East Asia Student

Random Stuff Related to East Asia


10 ways to learn Mandarin tones

Tones are often one of the most significant problems for beginning learners of Mandarin, and are also overlooked later on. And if the blogosphere is anything to go by, they’re something that classes don’t handle very well.

So, here’s a list of some good ways to study tones cheaply or for free, from anywhere in the world. I’m not going to rank or say this is ‘how to learn tones’, but any combination of these should be good for studying them.

1. Pinyin Practice

For quick, simple and free tones practice, there’s the Self Quiz on Pinyin Practice. Pinyin Practice has a few different options, but I’d say the Self Quiz is the most useful as you can study pairs of tones together.

WooChinese has also made the comparison between learning languages and training for fitness. With tones, it’s probably more effective to do compound exercises (i.e. studying things together) than isolation exercises.

2. Lingomi

If you’re willing to spend the money then Lingomi is a huge step up from Pinyin Practice. It’s a similar idea (听写) - you listen and write down what you hear. Lingomi has loads of customisable features, and costs between $12.50 and $14.99 a month depending on how much you buy at once (£7 to £10).

It’s also got audio files for HSK vocabulary lists. All of this kind of listening is good for pinning down tones.

3. Skritter

Skritter’s main function is learning to write hanzi, but it’s got audio for a lot of common vocabulary, so you get to hear the correct tones for the stuff you’re learning to write. It’s also fairly cheap at $9.95 a month (about £6).

4. Swac plugin for Anki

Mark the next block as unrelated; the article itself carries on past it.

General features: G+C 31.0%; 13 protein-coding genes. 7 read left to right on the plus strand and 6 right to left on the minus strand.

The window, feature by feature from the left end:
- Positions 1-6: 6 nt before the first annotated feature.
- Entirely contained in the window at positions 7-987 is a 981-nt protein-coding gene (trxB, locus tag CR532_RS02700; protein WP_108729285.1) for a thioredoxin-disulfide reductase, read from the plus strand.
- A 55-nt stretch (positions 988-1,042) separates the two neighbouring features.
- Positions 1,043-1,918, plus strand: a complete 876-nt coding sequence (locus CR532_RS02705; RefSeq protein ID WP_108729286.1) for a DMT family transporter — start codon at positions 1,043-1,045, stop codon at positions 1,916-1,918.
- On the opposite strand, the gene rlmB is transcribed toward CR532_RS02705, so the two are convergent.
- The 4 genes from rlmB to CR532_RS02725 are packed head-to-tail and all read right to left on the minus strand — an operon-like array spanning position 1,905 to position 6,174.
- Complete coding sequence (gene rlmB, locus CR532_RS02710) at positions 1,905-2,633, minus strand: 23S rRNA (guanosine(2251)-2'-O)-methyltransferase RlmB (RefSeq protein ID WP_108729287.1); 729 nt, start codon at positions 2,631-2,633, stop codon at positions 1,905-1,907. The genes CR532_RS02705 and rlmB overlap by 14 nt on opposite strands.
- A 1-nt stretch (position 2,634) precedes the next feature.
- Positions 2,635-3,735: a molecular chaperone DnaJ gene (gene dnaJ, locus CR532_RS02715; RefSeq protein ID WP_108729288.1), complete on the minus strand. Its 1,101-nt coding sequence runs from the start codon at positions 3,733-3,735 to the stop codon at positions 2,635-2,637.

A free one. It can be pretty tricky to set up, but the SWAC plugin for Anki is excellent for practising your Mandarin pronunciation, including tones. It’s got thousands of audio clips for a huge set of Chinese words, and by using Anki you can study them efficiently with SRS”).

The best thing is that you can use Anki’s microphone and compare your pronunciation to the ‘model’, getting direct speaking practice.

The Shtooka project in general is worth a look for quality audio material.

5. Sinosplice Tone Pair Drills

Sinosplice has a free download of PDFs and accompanying audio files for studying tones in combinations. Very useful and effective.

6. Podcasts

Another good way to get listening practice, which in turn will contribute to your tones. For pronunciation and tone practice alone, I’d say it doesn’t particularly matter if it’s a paid podcast service or a free one. So long as you’re getting real input from native speakers, it’s going to do your own pronunciation some good.

7. Youtube (and Youku, Tudou etc.)

This is very similar to using podcasts. There’s several lifetimes’ worth of free audio material out there. The Chinese video services like Youku and Tudou have more material than you can shake a stick at. Plus you get to see native speaker mannerisms and body language, which can be useful for distinguishing tones from emotion in Mandarin speech.

8. Create immersion

See also: 13 ways to make an immersion environment

A tip from All Japanese All the Time here. In my view this is the single best thing for improving your tones: exposure. Constant, varied exposure to as much Mandarin as you can get in a day, each day. Chinese children don’t learn tones by studying, they learn them by hearing them non-stop all the time. Use the sources above to create this effect.

9. Don't study tones in isolation

As mentioned earlier, it’s important to study tones in groups and in sentences. A common problem is being able to recognise tones and get them right in isolation, but struggling to produce them in sentences. The solution here is to just study them how they’re used. This important point was covered on Lingomi Blog by Steven Daniels.

10. Teachers and classes

I mentioned earlier that classes and teachers are often disparaged online for being bad at teaching you tones. I don’t think this is necessarily the case. My experience has been that classes are very good for tones, so long as the teacher is strict.

A problem might be that it gets repetitive and embarrassing for the teacher to constantly correct the students’ tones when they inevitable make frequent mistakes in the early stages, so they stop.

However, if you’ve got a strict teacher, it’s great for your tones. Being constantly corrected really hammers it into you, and you can immediately hear the real pronunciation each time you make a mistake.

Teachers and classes are expensive though, so the other options on this list are probably more cost-effective. And, of course, going to a Mandarin-speaking country will always work wonders for your tones.